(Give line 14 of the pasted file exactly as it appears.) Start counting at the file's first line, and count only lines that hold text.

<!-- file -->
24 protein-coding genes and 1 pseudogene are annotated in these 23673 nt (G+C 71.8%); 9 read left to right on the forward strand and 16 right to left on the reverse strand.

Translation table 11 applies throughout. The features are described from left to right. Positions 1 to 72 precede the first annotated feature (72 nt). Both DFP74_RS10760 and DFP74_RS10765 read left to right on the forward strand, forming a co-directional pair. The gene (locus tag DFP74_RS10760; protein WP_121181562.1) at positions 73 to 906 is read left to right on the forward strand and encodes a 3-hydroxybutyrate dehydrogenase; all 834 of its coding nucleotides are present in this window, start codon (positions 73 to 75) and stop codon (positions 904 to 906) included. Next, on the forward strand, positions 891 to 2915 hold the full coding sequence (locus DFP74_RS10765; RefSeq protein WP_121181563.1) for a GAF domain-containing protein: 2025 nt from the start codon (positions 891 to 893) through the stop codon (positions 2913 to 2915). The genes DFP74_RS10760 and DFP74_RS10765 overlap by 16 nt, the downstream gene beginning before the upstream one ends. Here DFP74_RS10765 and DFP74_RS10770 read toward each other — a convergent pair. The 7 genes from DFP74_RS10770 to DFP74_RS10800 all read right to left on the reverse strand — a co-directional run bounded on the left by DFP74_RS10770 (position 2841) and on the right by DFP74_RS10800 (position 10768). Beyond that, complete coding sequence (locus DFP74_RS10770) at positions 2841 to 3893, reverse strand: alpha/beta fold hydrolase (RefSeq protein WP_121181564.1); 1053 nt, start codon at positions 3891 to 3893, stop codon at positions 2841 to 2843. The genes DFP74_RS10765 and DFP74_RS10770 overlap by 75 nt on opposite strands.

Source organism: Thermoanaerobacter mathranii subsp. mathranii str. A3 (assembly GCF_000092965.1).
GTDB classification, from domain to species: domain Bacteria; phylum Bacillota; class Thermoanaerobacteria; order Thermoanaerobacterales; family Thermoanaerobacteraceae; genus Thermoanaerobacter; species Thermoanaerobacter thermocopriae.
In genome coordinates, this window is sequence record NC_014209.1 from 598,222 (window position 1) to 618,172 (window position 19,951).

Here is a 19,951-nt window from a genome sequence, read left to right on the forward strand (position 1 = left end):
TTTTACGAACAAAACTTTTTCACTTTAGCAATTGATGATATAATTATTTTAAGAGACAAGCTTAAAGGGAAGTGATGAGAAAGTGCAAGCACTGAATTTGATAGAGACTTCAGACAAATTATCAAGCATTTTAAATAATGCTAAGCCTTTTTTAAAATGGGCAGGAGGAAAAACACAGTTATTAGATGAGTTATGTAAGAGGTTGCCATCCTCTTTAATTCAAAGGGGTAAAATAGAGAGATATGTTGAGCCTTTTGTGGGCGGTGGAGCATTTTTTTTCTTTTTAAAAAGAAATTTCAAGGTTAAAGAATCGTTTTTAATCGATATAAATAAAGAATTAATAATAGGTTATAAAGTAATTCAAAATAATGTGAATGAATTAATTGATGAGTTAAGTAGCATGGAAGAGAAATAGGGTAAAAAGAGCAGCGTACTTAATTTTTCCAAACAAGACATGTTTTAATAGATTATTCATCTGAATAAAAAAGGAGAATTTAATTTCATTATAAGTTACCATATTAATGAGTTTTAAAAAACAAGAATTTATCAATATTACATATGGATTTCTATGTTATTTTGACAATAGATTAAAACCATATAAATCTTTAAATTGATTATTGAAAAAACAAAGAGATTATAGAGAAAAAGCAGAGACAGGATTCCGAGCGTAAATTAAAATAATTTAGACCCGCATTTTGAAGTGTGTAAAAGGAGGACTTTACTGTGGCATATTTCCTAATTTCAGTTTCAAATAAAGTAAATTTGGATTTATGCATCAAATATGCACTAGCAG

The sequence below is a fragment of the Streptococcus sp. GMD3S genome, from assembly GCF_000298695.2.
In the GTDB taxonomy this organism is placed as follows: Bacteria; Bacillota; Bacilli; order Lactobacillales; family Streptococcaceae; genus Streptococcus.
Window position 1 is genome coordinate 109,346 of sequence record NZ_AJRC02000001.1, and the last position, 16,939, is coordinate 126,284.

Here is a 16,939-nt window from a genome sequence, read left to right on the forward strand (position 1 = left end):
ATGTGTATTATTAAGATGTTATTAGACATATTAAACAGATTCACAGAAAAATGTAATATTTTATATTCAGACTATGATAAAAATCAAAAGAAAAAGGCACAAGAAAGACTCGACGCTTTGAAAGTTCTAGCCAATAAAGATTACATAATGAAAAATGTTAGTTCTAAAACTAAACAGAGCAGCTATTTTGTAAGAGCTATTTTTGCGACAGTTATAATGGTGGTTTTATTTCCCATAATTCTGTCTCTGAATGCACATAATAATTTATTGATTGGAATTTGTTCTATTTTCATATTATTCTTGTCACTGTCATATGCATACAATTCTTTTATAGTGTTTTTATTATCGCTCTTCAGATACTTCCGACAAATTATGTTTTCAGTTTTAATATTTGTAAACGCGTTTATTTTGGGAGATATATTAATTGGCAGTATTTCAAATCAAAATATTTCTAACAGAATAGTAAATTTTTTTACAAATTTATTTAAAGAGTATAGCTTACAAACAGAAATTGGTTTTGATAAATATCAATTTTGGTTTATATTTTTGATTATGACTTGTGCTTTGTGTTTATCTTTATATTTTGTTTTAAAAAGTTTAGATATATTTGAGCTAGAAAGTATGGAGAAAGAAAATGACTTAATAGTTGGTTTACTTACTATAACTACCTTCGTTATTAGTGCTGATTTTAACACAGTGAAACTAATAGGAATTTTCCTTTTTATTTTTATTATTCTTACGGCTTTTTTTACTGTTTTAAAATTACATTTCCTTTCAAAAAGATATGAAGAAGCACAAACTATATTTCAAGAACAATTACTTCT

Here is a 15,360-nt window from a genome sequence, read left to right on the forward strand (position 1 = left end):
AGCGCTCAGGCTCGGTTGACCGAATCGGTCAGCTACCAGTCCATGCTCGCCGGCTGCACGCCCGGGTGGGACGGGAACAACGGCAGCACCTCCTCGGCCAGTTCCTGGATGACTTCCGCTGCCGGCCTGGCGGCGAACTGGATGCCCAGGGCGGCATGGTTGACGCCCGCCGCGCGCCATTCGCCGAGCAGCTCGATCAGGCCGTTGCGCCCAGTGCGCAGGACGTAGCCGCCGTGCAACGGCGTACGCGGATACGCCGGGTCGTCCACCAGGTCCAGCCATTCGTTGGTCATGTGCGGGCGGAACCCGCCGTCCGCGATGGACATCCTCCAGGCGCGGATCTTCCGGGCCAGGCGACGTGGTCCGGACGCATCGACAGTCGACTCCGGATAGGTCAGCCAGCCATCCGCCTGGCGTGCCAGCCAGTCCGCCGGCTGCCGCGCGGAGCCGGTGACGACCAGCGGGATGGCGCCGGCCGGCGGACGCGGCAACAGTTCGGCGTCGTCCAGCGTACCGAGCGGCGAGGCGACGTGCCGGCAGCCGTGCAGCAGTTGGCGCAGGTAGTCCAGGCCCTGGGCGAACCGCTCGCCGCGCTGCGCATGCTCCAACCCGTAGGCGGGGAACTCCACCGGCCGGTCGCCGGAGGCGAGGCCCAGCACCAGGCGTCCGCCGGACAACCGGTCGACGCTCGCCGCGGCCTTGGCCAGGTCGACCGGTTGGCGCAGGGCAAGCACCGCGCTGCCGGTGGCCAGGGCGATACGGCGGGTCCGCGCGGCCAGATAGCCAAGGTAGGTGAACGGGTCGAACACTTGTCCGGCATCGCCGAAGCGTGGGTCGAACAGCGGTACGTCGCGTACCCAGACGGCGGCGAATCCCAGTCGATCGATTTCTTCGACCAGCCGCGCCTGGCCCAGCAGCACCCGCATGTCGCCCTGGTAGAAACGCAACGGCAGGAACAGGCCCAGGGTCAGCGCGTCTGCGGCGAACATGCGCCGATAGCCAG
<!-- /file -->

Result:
AGCGCTCAGGCTCGGTTGACCGAATCGGTCAGCTACCAGTCCATGCTCGCCGGCTGCACGCCCGGGTGGGACGGGAACAACGGCAGCACCTCCTCGGCCAGTTCCTGGATGACTTCCGCTGCCGGCCTGGCGGCGAACTGGATGCCCAGGGCGGCATGGTTGACGCCCGCCGCGCGCCATTCGCCGAGCAGCTCGATCAGGCCGTTGCGCCCAGTGCGCAGGACGTAGCCGCCGTGCAACGGCGTACGCGGATACGCCGGGTCGTCCACCAGGTCCAGCCATTCGTTGGTCATGTGCGGGCGGAACCCGCCGTCCGCGATGGACATCCTCCAGGCGCGGATCTTCCGGGCCAGGCGACGTGGTCCGGACGCATCGACAGTCGACTCCGGATAGGTCAGCCAGCCATCCGCCTGGCGTGCCAGCCAGTCCGCCGGCTGCCGCGCGGAGCCGGTGACGACCAGCGGGATGGCGCCGGCCGGCGGACGCGGCAACAGTTCGGCGTCGTCCAGCGTACCGAGCGGCGAGGCGACGTGCCGGCAGCCGTGCAGCAGTTGGCGCAGGTAGTCCAGGCCCTGGGCGAACCGCTCGCCGCGCTGCGCATGCTCCAACCCGTAGGCGGGGAACTCCACCGGCCGGTCGCCGGAGGCGAGGCCCAGCACCAGGCGTCCGCCGGACAACCGGTCGACGCTCGCCGCGGCCTTGGCCAGGTCGACCGGTTGGCGCAGGGCAAGCACCGCGCTGCCGGTGGCCAGGGCGATACGGCGGGTCCGCGCGGCCAGATAGCCAAGGTAGGTGAACGGGTCGAACACTTGTCCGGCATCGCCGAAGCGTGGGTCGAACAGCGGTACGTCGCGTACCCAGACGGCGGCGAATCCCAGTCGATCGATTTCTTCGACCAGCCGCGCCTGGCCCAGCAGCACCCGCATGTCGCCCTGGTAGAAACGCAACGGCAGGAACAGGCCCAGGGTCAGCGCGTCTGCGGCGAACATGCGCCGATAGCCAG